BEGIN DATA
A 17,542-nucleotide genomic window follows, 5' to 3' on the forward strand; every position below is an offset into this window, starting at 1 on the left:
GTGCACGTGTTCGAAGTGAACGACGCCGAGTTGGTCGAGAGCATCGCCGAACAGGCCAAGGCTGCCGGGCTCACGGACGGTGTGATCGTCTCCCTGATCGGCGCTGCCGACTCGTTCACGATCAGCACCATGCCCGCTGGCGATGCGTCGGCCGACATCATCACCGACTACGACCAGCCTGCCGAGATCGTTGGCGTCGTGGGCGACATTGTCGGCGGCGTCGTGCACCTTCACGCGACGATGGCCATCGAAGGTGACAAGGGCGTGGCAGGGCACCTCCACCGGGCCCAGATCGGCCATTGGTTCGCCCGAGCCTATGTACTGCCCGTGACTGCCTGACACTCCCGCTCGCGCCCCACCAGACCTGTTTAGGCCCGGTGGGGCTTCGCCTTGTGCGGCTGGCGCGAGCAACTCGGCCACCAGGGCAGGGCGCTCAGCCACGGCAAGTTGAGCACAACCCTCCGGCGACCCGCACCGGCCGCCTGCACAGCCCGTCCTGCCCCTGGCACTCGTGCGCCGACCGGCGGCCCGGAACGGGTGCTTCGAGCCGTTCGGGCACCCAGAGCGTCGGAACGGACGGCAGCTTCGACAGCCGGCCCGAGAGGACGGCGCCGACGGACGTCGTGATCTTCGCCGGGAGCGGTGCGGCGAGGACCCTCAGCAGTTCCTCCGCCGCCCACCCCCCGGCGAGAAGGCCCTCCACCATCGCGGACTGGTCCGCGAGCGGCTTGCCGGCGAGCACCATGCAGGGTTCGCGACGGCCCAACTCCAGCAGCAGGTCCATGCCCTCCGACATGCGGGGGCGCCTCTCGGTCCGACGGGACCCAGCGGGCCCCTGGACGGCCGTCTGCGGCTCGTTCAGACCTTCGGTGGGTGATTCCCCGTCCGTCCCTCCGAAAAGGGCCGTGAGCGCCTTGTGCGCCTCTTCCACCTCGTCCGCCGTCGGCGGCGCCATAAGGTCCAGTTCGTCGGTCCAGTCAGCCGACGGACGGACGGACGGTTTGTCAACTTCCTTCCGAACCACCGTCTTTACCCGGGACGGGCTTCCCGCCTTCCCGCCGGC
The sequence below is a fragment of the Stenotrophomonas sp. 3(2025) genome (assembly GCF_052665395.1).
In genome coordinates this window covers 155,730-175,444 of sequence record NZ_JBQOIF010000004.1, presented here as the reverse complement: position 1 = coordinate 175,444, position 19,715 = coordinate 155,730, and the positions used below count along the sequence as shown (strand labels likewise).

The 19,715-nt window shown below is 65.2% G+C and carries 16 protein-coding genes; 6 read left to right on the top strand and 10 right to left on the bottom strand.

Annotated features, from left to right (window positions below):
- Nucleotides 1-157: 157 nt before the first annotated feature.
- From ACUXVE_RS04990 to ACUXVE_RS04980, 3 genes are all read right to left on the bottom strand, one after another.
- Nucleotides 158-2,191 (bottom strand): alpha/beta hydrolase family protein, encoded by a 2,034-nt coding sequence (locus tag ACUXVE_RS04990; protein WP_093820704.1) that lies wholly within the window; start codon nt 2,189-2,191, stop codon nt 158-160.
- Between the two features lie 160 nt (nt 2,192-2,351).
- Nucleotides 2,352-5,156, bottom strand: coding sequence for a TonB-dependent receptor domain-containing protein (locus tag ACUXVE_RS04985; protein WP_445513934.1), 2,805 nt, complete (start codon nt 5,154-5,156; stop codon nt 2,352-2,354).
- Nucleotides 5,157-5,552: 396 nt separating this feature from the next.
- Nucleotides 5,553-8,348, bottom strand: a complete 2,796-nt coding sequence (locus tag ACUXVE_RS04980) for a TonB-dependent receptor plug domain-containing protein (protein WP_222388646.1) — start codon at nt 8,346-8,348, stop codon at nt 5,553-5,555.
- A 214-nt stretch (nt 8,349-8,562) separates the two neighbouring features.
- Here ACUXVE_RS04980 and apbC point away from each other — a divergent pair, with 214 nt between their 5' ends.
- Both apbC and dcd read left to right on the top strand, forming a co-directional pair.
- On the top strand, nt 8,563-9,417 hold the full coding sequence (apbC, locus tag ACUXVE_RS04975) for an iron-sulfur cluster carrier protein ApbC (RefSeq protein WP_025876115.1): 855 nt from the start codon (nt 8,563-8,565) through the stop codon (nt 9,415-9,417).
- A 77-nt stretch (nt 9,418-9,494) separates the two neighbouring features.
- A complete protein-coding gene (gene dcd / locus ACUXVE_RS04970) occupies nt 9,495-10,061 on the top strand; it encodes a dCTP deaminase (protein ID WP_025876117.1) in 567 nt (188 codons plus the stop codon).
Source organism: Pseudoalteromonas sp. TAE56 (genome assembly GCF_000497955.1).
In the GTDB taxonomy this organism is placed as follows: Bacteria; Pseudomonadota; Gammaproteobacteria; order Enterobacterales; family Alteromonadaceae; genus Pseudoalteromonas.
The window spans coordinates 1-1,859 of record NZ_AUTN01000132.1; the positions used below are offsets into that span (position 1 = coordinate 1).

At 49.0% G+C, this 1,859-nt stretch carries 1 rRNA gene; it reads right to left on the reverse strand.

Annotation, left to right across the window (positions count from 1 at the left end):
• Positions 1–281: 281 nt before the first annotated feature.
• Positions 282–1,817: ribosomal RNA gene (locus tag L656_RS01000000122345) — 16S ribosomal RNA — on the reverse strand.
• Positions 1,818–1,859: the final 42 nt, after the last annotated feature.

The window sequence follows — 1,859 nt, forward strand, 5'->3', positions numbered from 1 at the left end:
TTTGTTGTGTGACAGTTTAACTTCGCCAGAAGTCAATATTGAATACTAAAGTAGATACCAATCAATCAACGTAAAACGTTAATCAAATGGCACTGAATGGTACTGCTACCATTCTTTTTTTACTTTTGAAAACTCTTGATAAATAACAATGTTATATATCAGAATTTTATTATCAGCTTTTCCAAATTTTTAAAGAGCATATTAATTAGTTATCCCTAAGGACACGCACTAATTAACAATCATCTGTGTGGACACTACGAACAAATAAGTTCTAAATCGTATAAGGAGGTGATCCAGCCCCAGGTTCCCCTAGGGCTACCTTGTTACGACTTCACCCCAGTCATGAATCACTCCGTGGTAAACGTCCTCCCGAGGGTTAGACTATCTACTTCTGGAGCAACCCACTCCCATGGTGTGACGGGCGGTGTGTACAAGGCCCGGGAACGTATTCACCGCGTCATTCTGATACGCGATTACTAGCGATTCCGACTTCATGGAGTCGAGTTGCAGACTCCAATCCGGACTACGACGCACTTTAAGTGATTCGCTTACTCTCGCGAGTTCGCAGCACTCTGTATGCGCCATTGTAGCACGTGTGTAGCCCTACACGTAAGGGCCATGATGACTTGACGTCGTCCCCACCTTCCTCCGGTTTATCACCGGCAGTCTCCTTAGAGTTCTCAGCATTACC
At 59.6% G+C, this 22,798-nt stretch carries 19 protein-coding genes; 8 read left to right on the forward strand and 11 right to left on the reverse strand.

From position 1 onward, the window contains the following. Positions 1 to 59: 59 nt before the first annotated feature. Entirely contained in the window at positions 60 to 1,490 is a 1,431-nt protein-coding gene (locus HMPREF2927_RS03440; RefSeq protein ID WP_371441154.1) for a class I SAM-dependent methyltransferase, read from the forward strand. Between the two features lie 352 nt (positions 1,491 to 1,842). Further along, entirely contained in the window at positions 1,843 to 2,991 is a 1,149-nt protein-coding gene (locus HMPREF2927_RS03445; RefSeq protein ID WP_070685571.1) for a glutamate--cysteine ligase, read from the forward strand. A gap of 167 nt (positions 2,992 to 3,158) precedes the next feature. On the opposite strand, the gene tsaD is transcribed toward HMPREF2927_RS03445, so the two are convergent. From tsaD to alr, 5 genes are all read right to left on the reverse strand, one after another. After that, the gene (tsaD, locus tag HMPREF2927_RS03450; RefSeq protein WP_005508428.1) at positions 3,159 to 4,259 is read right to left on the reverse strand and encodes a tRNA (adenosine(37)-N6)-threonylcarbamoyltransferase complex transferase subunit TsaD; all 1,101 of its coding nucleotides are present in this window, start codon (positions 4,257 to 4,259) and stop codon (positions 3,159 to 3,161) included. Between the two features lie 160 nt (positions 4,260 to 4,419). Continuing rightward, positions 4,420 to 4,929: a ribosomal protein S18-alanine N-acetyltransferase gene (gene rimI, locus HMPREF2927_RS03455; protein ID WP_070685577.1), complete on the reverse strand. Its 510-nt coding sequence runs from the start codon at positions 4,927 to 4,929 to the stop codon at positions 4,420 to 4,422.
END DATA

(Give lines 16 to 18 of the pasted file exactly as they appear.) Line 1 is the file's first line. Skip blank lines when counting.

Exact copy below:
- Both apbC and dcd read left to right on the top strand, forming a co-directional pair.
- On the top strand, nt 8,563-9,417 hold the full coding sequence (apbC, locus tag ACUXVE_RS04975) for an iron-sulfur cluster carrier protein ApbC (RefSeq protein WP_025876115.1): 855 nt from the start codon (nt 8,563-8,565) through the stop codon (nt 9,415-9,417).
- A 77-nt stretch (nt 9,418-9,494) separates the two neighbouring features.